Kennan Cable No. 42: Russia’s Resilient Legal Powerhouse: The Procuracy Enters the 21st Century
On March 18, 2019, President Vladimir Putin signed into law two new restrictions on freedom of speech. One law levied administrative fines on so-called “fake news” while the other imposed penalties for information deemed insulting to human dignity, public morality, or otherwise expressing disrespect to state symbols and institutions. The above laws lacked precise standards, thereby requiring interpretation. What was particularly revealing, however, was that the law on fake news empowered the prokuratura (procuracy), and not the courts, to make the initial ruling to block any offending materials.
Such recognition underscores the procuracy’s incremental yet steady resurgence in the aftermath of the Soviet Union’s collapse. Since 1991, it has moved into new areas of regulation such as business, anti-corruption, NGOs, and the internet, while remaining true to its historical mission of defending the state. Western prosecutors serve as the obvious source of comparison for the prokuratura, but in reality, the procuracy’s jurisdiction and powers far exceed the responsibilities of prosecutors in other common law and civil law countries, respectively. Here I analyze the procuracy’s post-Soviet transition, highlighting how its pro-statist agenda and institutional coherence have led to its reemergence as the most influential legal institution in Russia.
The Roots of the Procuracy’s Power
Vladimir Lenin initially saw no need for preserving the prevailing legal order after the October 1917 revolution. Therefore, he abolished the tsarist court system, including the procuracy, within a month of taking power. The procuracy, however, returned in 1922 when Lenin and the Bolshevik Party realized that they needed the stability that only a functioning legal system could provide. As part of this restoration, Lenin endowed the procuracy with broad supervisory powers over state administrative structures, government officials, and Soviet citizens. Such sweeping responsibilities had their historical antecedents; the power of “supervision” dated back to Peter the Great’s founding of the procuracy in 1722 to oversee the Ruling Senate. Ironically, Lenin reversed a 19th century trend toward the gradual decrease in the procuracy’s oversight functions, especially after the judicial reforms of 1864, when its main charge largely was reduced to representing the state in court.
The procuracy’s power only expanded under Stalin as it became one of the essential institutions in overseeing industrialization, collectivization, and the Great Terror. Khrushchev reined in the terror, but retained the procuracy’s supreme supervisory powers to the point that it oversaw all executive and administrative bodies. The historian Harold Berman referred to the procuracy as a “fourth branch of government in the Soviet system, independent of the executive, legislative, and judicial branches.”
The 1977 Brezhnev constitution further enshrined into law the legal and administrative supremacy of the procuracy. Article 164 granted the procuracy the supreme power of supervision over the strict and uniform observance of all laws. In practice, the procuracy oversaw virtually every institution in the Soviet Union: ministries, state committees and departments, executive-administrative bodies of local soviets of people’s deputies, enterprises, cooperatives, and collective farms. In addition, the procuracy was assigned specific supervisory powers over the judiciary and civil and criminal cases while independently reviewing large numbers of citizen complaints. It further, along with other state and judicial actors, received the constitutional right to initiate legislation.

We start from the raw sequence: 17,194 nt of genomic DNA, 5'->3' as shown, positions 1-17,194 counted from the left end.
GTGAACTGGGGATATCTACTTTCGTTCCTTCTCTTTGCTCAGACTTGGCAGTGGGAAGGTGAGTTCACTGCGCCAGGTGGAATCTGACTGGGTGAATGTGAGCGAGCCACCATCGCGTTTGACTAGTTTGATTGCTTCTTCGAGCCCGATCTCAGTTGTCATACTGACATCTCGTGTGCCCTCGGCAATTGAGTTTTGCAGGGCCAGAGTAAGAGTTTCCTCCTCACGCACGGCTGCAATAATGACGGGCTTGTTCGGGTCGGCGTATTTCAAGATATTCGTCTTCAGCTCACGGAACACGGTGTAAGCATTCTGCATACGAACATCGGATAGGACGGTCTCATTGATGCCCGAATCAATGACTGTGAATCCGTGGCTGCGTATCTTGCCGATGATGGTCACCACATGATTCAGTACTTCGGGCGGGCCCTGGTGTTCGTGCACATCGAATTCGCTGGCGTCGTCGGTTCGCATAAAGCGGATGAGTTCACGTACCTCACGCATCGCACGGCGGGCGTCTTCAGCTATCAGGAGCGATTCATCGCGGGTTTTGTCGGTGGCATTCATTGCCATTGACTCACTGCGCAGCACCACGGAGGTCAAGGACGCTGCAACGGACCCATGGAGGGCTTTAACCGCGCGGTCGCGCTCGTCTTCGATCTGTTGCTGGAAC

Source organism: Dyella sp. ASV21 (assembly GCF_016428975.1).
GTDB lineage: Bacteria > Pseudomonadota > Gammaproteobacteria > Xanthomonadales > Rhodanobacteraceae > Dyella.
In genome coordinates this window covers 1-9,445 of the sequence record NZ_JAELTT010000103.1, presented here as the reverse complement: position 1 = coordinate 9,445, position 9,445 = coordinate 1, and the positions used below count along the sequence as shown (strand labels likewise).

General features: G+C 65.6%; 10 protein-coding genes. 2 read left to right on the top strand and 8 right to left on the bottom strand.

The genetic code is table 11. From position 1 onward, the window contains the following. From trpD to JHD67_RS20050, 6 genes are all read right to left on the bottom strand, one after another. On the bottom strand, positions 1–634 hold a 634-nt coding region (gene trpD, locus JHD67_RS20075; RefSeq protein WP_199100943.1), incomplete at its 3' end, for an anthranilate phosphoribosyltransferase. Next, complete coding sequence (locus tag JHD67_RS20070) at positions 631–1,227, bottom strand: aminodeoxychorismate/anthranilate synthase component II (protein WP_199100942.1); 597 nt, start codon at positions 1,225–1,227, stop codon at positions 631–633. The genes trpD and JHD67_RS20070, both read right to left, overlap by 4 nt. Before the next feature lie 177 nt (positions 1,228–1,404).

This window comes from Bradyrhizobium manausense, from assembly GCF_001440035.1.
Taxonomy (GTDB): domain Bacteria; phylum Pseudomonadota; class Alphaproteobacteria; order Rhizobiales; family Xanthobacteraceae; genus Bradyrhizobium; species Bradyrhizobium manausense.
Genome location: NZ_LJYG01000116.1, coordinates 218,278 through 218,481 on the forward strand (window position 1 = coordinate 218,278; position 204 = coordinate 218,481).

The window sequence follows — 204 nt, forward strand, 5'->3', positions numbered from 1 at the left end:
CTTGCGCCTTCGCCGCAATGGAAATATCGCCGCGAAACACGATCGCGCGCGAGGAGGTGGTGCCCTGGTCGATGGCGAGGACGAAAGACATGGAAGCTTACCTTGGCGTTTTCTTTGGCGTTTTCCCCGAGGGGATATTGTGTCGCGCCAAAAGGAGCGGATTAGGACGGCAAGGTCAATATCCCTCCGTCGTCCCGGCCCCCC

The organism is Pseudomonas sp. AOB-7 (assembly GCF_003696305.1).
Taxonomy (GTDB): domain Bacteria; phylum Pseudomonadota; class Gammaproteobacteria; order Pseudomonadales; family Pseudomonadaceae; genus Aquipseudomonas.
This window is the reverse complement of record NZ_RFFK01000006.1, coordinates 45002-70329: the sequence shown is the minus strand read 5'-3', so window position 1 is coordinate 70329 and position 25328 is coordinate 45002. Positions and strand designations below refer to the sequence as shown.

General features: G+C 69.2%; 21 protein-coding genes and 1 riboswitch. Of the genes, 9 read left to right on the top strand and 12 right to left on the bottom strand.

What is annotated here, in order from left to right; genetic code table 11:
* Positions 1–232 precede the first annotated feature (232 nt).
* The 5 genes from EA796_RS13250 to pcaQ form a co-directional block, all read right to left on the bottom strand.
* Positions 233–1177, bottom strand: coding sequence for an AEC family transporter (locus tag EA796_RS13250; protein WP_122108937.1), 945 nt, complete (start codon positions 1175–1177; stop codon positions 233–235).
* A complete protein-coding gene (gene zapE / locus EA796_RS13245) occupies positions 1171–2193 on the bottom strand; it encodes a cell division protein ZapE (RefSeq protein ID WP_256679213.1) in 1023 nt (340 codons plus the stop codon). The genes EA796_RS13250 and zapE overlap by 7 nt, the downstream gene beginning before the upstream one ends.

From Soviet to Post-Soviet
The formal and informal powers assigned to the procuracy made it the most influential and prestigious branch of the Soviet legal profession. Yet in the aftermath of the Soviet Union’s collapse, the procuracy suffered a string of institutional defeats. In particular, the 1993 constitution clearly envisioned a diminished procuracy. The new constitution contained no overt recognition of its supervisory powers. On the contrary, it crammed the procuracy into the chapter on judicial power as an apparent afterthought, with its powers to be defined by future legislation. The procuracy was not included in the constitution’s list of state institutions granted the right of legislative initiative. It also was not designated as one of the privileged bodies that could make immediate appeals to the Constitutional Court; instead, the procuracy could only pursue the constitutional review of laws (and not normative acts) in the same manner as everyday citizens, i.e., through the normal appeals process. Finally, starting in 2007, the procuracy lost practical supervisory control over the criminal investigation process. This change culminated in 2011 with the creation of the Investigative Committee as an independent organization.
Yet despite all of the above setbacks, the procuracy has proved to be highly resilient institution. While its supervisory powers were reduced in specific areas (the courts and criminal investigation), the 1995 Law on the Procuracy retained the notion of supervision as one of institution’s core functions.
On its broadest level, the procuracy remains responsible for ensuring the observance of the Russian constitution and its laws. Its general supervision activities include oversight for the fulfillment of laws by all federal executive bodies of state power, all regional executive bodies and legislatures, local self-government, and local regulatory agencies (organy kontrolia). General supervision further extends to the Investigative Committee and criminal investigators, although as noted above, this power is now limited by the 2011 law that separated investigative and prosecutorial responsibilities. While the procuracy can (and often does) use its legal discretion to object to individual criminal detentions and indictments, in practical terms, it has lost its institutional leverage over Russia’s criminal investigators. However, the procuracy’s general supervisory powers extend to other parts of the criminal justice system, such as prisons and bailiffs. Finally, the procuracy’s reach theoretically extends to the corporate and non-profit sectors through its supervision of state bodies responsible for the administration of commercial and non-commercial organizations.